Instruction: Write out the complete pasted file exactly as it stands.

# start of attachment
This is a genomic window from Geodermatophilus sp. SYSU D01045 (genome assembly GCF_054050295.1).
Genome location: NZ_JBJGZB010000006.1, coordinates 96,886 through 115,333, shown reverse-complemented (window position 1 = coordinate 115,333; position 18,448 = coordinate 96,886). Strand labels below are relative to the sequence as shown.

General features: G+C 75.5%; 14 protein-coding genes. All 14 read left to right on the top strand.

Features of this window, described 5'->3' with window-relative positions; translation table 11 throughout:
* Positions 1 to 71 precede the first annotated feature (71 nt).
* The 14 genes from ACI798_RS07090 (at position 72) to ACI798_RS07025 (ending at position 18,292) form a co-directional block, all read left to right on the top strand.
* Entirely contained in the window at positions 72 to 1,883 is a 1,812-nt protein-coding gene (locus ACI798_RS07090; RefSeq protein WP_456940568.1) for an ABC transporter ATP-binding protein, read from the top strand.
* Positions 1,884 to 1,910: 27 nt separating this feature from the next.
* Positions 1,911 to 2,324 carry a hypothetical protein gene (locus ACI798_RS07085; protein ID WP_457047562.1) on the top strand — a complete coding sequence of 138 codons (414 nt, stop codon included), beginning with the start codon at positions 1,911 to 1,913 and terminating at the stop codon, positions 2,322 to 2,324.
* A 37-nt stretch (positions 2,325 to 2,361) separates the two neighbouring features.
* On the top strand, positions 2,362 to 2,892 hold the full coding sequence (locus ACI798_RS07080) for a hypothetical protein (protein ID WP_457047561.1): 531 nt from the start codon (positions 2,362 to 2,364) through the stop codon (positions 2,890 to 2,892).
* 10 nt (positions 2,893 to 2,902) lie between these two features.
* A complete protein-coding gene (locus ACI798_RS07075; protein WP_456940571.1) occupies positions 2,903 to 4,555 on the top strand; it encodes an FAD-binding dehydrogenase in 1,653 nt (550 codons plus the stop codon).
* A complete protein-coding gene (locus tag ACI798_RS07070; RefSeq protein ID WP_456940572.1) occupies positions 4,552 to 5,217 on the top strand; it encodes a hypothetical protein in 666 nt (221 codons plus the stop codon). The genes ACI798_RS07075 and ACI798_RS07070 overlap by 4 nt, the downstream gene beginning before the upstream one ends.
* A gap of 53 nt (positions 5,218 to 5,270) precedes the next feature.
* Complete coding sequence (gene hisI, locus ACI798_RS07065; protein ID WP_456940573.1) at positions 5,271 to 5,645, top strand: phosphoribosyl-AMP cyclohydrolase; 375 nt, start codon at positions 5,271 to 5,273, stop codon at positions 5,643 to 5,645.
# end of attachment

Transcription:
This is a genomic window from Geodermatophilus sp. SYSU D01045 (genome assembly GCF_054050295.1).
Genome location: NZ_JBJGZB010000006.1, coordinates 96,886 through 115,333, shown reverse-complemented (window position 1 = coordinate 115,333; position 18,448 = coordinate 96,886). Strand labels below are relative to the sequence as shown.

General features: G+C 75.5%; 14 protein-coding genes. All 14 read left to right on the top strand.

Features of this window, described 5'->3' with window-relative positions; translation table 11 throughout:
* Positions 1 to 71 precede the first annotated feature (71 nt).
* The 14 genes from ACI798_RS07090 (at position 72) to ACI798_RS07025 (ending at position 18,292) form a co-directional block, all read left to right on the top strand.
* Entirely contained in the window at positions 72 to 1,883 is a 1,812-nt protein-coding gene (locus ACI798_RS07090; RefSeq protein WP_456940568.1) for an ABC transporter ATP-binding protein, read from the top strand.
* Positions 1,884 to 1,910: 27 nt separating this feature from the next.
* Positions 1,911 to 2,324 carry a hypothetical protein gene (locus ACI798_RS07085; protein ID WP_457047562.1) on the top strand — a complete coding sequence of 138 codons (414 nt, stop codon included), beginning with the start codon at positions 1,911 to 1,913 and terminating at the stop codon, positions 2,322 to 2,324.
* A 37-nt stretch (positions 2,325 to 2,361) separates the two neighbouring features.
* On the top strand, positions 2,362 to 2,892 hold the full coding sequence (locus ACI798_RS07080) for a hypothetical protein (protein ID WP_457047561.1): 531 nt from the start codon (positions 2,362 to 2,364) through the stop codon (positions 2,890 to 2,892).
* 10 nt (positions 2,893 to 2,902) lie between these two features.
* A complete protein-coding gene (locus ACI798_RS07075; protein WP_456940571.1) occupies positions 2,903 to 4,555 on the top strand; it encodes an FAD-binding dehydrogenase in 1,653 nt (550 codons plus the stop codon).
* A complete protein-coding gene (locus tag ACI798_RS07070; RefSeq protein ID WP_456940572.1) occupies positions 4,552 to 5,217 on the top strand; it encodes a hypothetical protein in 666 nt (221 codons plus the stop codon). The genes ACI798_RS07075 and ACI798_RS07070 overlap by 4 nt, the downstream gene beginning before the upstream one ends.
* A gap of 53 nt (positions 5,218 to 5,270) precedes the next feature.
* Complete coding sequence (gene hisI, locus ACI798_RS07065; protein ID WP_456940573.1) at positions 5,271 to 5,645, top strand: phosphoribosyl-AMP cyclohydrolase; 375 nt, start codon at positions 5,271 to 5,273, stop codon at positions 5,643 to 5,645.